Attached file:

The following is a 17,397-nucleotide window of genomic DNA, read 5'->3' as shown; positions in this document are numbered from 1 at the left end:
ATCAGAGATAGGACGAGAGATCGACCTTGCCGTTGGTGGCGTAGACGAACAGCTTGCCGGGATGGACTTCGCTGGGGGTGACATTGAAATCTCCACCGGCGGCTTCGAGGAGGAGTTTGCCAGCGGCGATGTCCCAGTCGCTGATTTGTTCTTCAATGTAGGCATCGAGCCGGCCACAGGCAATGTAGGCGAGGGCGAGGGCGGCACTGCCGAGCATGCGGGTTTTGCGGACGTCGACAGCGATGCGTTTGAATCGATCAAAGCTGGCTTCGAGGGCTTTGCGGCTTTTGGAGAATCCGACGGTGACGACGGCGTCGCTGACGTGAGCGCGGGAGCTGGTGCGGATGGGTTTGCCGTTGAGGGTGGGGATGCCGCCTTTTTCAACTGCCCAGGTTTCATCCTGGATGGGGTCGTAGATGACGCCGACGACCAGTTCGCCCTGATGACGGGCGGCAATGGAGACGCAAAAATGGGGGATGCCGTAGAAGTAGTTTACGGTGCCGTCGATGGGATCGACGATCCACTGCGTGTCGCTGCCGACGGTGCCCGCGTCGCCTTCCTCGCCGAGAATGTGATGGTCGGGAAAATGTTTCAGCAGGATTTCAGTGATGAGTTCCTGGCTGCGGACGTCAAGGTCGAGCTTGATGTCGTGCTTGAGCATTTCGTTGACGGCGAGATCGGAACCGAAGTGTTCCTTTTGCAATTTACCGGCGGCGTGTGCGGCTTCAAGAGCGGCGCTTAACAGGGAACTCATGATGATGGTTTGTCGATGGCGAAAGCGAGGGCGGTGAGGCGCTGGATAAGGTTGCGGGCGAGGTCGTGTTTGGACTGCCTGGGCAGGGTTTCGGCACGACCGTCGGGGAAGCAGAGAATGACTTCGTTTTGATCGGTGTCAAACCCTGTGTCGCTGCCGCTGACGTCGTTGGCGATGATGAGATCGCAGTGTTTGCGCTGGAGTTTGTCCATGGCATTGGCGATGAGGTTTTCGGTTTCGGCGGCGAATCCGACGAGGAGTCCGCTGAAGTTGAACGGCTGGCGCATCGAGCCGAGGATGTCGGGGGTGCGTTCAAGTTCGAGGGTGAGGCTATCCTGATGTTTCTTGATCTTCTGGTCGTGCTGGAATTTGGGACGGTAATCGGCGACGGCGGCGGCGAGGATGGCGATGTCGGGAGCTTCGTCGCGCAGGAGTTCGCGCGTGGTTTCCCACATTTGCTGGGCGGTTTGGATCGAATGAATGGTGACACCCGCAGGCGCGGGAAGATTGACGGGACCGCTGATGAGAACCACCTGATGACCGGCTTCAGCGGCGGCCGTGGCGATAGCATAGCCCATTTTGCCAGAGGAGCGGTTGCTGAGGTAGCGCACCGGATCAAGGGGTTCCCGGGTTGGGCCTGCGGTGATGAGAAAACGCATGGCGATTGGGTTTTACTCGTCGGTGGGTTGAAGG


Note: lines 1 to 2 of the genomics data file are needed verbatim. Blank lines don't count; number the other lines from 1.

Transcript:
The following is a 17,397-nucleotide window of genomic DNA, read 5'->3' as shown; positions in this document are numbered from 1 at the left end:
ATCAGAGATAGGACGAGAGATCGACCTTGCCGTTGGTGGCGTAGACGAACAGCTTGCCGGGATGGACTTCGCTGGGGGTGACATTGAAATCTCCACCGGCGGCTTCGAGGAGGAGTTTGCCAGCGGCGATGTCCCAGTCGCTGATTTGTTCTTCAATGTAGGCATCGAGCCGGCCACAGGCAATGTAGGCGAGGGCGAGGGCGGCACTGCCGAGCATGCGGGTTTTGCGGACGTCGACAGCGATGCGTTTGAATCGATCAAAGCTGGCTTCGAGGGCTTTGCGGCTTTTGGAGAATCCGACGGTGACGACGGCGTCGCTGACGTGAGCGCGGGAGCTGGTGCGGATGGGTTTGCCGTTGAGGGTGGGGATGCCGCCTTTTTCAACTGCCCAGGTTTCATCCTGGATGGGGTCGTAGATGACGCCGACGACCAGTTCGCCCTGATGACGGGCGGCAATGGAGACGCAAAAATGGGGGATGCCGTAGAAGTAGTTTACGGTGCCGTCGATGGGATCGACGATCCACTGCGTGTCGCTGCCGACGGTGCCCGCGTCGCCTTCCTCGCCGAGAATGTGATGGTCGGGAAAATGTTTCAGCAGGATTTCAGTGATGAGTTCCTGGCTGCGGACGTCAAGGTCGAGCTTGATGTCGTGCTTGAGCATTTCGTTGACGGCGAGATCGGAACCGAAGTGTTCCTTTTGCAATTTACCGGCGGCGTGTGCGGCTTCAAGAGCGGCGCTTAACAGGGAACTCATGATGATGGTTTGTCGATGGCGAAAGCGAGGGCGGTGAGGCGCTGGATAAGGTTGCGGGCGAGGTCGTGTTTGGACTGCCTGGGCAGGGTTTCGGCACGACCGTCGGGGAAGCAGAGAATGACTTCGTTTTGATCGGTGTCAAACCCTGTGTCGCTGCCGCTGACGTCGTTGGCGATGATGAGATCGCAGTGTTTGCGCTGGAGTTTGTCCATGGCATTGGCGATGAGGTTTTCGGTTTCGGCGGCGAATCCGACGAGGAGTCCGCTGAAGTTGAACGGCTGGCGCATCGAGCCGAGGATGTCGGGGGTGCGTTCAAGTTCGAGGGTGAGGCTATCCTGATGTTTCTTGATCTTCTGGTCGTGCTGGAATTTGGGACGGTAATCGGCGACGGCGGCGGCGAGGATGGCGATGTCGGGAGCTTCGTCGCGCAGGAGTTCGCGCGTGGTTTCCCACATTTGCTGGGCGGTTTGGATCGAATGAATGGTGACACCCGCAGGCGCGGGAAGATTGACGGGACCGCTGATGAGAACCACCTGATGACCGGCTTCAGCGGCGGCCGTGGCGATAGCATAGCCCATTTTGCCAGAGGAGCGGTTGCTGAGGTAGCGCACCGGATCAAGGGGTTCCCGGGTTGGGCCTGCGGTGATGAGAAAACGCATGGCGATTGGGTTTTACTCGTCGGTGGGTTGAAGG